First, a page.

The Pioneer sustainability club completed a two year project of refurbishing the greenhouse from its previous unusable conditions in December. The greenhouse’s new technology allows all students access to a commercial style setup for growing plants at Pioneer, and science teachers will be able to perform more elaborate experiments than what the school classrooms can allow.
Dustin Quandt, a science teacher at Pioneer and creator of the sustainability club, began teaching three years ago and noticed the greenhouse’s inoperative state. “The greenhouse was pretty much unusable,” said Quandt. “There was stuff growing everywhere, the benches used to be made out of wood and they were rotting, there was no lighting system and the sprinklers weren’t very functional.”
All of these issues were addressed in the renovations made; a spectrum lighting system (allows lighting for the plants to grow year-round) on a timer was set up, as well as an upgraded sprinkler system, metal benches, and a plant cloner. The greenhouse also has solar panels, which will be used for clean energy purposes by the sustainability club’s solar panel group. Most of the renovations were built to last for decades.
The sustainability club’s greenhouse group plans for two big projects for this year. The sustainability club will host a school wide salad-making event using the radishes, lettuce, tomatoes, and other vegetables grown within the greenhouse. They also aim to plant small succulents and, if they succeed in growing, sell them to Pioneer students.
Quandt plans to leave Pioneer after the end of semester one, yet Anne Ye, a junior and the leader of the greenhouse group, says that his departure will not affect the progress of the greenhouse. “We’re definitely going to continue on with our two projects,” she said. “We’ll try to do what we can to get the plants running and growing and hopefully we’ll see progress within the next few weeks.”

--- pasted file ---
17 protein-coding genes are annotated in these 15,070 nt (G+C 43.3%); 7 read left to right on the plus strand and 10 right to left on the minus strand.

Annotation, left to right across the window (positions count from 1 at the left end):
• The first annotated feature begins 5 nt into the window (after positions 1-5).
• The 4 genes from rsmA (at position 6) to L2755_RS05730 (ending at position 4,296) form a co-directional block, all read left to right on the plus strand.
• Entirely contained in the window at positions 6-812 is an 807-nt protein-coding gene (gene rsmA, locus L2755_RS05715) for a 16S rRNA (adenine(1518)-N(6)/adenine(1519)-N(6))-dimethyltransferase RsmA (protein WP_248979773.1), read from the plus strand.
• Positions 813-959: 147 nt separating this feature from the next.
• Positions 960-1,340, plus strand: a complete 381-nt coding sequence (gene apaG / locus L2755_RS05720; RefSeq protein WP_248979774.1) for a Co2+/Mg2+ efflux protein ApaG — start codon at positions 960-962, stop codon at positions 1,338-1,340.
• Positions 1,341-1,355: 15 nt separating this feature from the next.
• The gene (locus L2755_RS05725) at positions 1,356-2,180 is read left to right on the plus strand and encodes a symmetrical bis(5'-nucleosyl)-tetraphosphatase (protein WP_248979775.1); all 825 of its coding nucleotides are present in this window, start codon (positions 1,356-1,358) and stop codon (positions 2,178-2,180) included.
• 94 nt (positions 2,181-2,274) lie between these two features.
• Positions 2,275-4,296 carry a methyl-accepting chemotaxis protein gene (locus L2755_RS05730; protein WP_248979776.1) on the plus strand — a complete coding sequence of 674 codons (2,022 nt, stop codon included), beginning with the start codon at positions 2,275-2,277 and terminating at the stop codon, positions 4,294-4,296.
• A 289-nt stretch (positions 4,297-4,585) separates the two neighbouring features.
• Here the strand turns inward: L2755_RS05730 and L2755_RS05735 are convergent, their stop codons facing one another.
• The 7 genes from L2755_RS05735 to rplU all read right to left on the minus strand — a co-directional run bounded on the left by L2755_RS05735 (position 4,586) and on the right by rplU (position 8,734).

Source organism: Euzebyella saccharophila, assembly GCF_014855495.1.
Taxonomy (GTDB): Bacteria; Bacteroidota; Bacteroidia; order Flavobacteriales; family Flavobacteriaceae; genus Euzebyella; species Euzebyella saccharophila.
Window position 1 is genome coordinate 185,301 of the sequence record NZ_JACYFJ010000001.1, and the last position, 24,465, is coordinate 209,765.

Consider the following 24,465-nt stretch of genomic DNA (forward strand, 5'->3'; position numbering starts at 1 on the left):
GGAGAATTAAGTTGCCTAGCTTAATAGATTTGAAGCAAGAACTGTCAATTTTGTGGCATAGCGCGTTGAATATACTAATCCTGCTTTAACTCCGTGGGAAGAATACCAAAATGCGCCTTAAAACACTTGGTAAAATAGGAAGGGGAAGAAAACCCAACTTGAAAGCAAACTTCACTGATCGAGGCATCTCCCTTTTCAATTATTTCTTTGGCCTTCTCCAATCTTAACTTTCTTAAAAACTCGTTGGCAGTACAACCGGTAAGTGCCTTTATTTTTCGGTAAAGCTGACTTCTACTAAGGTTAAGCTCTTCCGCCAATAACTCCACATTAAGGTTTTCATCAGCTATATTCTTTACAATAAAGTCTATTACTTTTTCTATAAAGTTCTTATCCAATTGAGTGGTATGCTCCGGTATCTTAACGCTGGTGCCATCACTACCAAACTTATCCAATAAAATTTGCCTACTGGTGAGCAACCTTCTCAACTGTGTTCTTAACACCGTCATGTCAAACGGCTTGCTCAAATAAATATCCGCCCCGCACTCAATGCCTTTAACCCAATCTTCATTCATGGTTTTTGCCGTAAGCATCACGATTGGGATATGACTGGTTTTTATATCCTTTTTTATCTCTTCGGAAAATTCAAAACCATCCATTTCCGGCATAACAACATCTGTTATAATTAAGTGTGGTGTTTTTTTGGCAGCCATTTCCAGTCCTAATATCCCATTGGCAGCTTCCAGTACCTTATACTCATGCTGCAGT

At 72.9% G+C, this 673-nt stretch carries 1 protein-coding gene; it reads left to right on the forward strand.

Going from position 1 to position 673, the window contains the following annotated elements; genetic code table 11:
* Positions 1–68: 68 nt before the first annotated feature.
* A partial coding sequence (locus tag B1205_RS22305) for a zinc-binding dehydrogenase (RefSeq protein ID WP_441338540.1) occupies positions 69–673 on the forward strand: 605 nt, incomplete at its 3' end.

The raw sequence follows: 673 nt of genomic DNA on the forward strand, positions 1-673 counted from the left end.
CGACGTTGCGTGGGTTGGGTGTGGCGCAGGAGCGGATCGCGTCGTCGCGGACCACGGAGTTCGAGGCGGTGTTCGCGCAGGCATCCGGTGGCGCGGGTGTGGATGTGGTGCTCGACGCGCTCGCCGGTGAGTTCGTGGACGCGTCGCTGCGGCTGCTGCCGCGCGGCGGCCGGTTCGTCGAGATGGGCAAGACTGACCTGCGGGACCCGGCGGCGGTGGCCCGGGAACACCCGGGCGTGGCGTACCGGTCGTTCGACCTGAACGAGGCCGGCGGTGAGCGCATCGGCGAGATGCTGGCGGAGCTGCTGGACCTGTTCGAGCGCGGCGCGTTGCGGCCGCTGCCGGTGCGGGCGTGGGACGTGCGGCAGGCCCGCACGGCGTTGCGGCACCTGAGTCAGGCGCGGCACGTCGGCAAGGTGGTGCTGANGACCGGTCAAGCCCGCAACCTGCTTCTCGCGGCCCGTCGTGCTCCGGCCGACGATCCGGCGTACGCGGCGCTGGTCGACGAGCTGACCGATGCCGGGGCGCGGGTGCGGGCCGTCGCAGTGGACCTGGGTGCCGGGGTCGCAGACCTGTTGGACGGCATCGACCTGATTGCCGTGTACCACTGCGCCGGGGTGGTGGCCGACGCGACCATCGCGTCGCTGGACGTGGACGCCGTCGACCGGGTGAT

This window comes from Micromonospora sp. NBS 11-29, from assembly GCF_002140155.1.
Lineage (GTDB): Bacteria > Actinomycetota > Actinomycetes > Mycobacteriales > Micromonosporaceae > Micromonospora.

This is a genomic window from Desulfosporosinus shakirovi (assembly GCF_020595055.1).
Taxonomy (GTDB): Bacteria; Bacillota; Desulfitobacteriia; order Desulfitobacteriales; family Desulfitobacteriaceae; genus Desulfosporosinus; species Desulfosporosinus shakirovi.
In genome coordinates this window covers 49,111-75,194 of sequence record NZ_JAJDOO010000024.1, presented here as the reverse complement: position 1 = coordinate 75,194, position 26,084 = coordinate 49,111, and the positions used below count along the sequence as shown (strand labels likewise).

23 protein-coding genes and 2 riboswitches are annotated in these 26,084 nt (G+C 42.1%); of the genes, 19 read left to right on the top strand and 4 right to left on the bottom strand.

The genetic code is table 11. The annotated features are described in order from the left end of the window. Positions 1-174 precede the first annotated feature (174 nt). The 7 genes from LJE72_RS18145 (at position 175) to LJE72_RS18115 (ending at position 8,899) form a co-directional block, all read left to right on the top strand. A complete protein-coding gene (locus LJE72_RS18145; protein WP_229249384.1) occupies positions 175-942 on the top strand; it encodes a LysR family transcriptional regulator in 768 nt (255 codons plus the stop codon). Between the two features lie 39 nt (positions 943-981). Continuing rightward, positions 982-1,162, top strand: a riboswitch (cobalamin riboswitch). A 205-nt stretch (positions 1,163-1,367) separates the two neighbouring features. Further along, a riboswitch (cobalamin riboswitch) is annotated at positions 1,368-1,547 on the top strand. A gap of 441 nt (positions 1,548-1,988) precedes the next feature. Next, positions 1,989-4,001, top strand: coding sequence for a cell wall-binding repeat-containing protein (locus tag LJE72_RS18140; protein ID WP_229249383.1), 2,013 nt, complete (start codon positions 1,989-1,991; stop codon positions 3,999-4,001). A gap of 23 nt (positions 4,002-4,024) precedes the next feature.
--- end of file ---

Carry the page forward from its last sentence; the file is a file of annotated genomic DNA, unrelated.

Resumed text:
The renovations of the greenhouse were supported by the National Wildlife Federation (NWF) and a group called The Wolfpack, which is comprised of local community members who support sustainability programs. The Wolfpack donated thousands of dollars for this project and the NWF helped to organize the greenhouse.
This is not the first time these two organizations have collaborated with Pioneer to promote sustainability in Ann Arbor. In June, the NWF and The Wolfpack both assisted the sustainability club, as well as Pioneer teachers and alumni, in replanting the Pioneer Prairie with native flowers and grasses. The project’s aim was to increase the biodiversity of the prairie for pollinators, such as bees or butterflies.
Ye believes that sustainability is more important than ever before. “With a rapidly growing technology age right now, it’s important to consider some organic methods of incorporating plants,” Ye said. “This renovation is not just for the sustainability club… it’s also for students who want to plant plants for science fair projects or for teachers who want to use the greenhouse either for class assignments or just enjoyment. There’s a lot of ways to use a greenhouse as a resource.”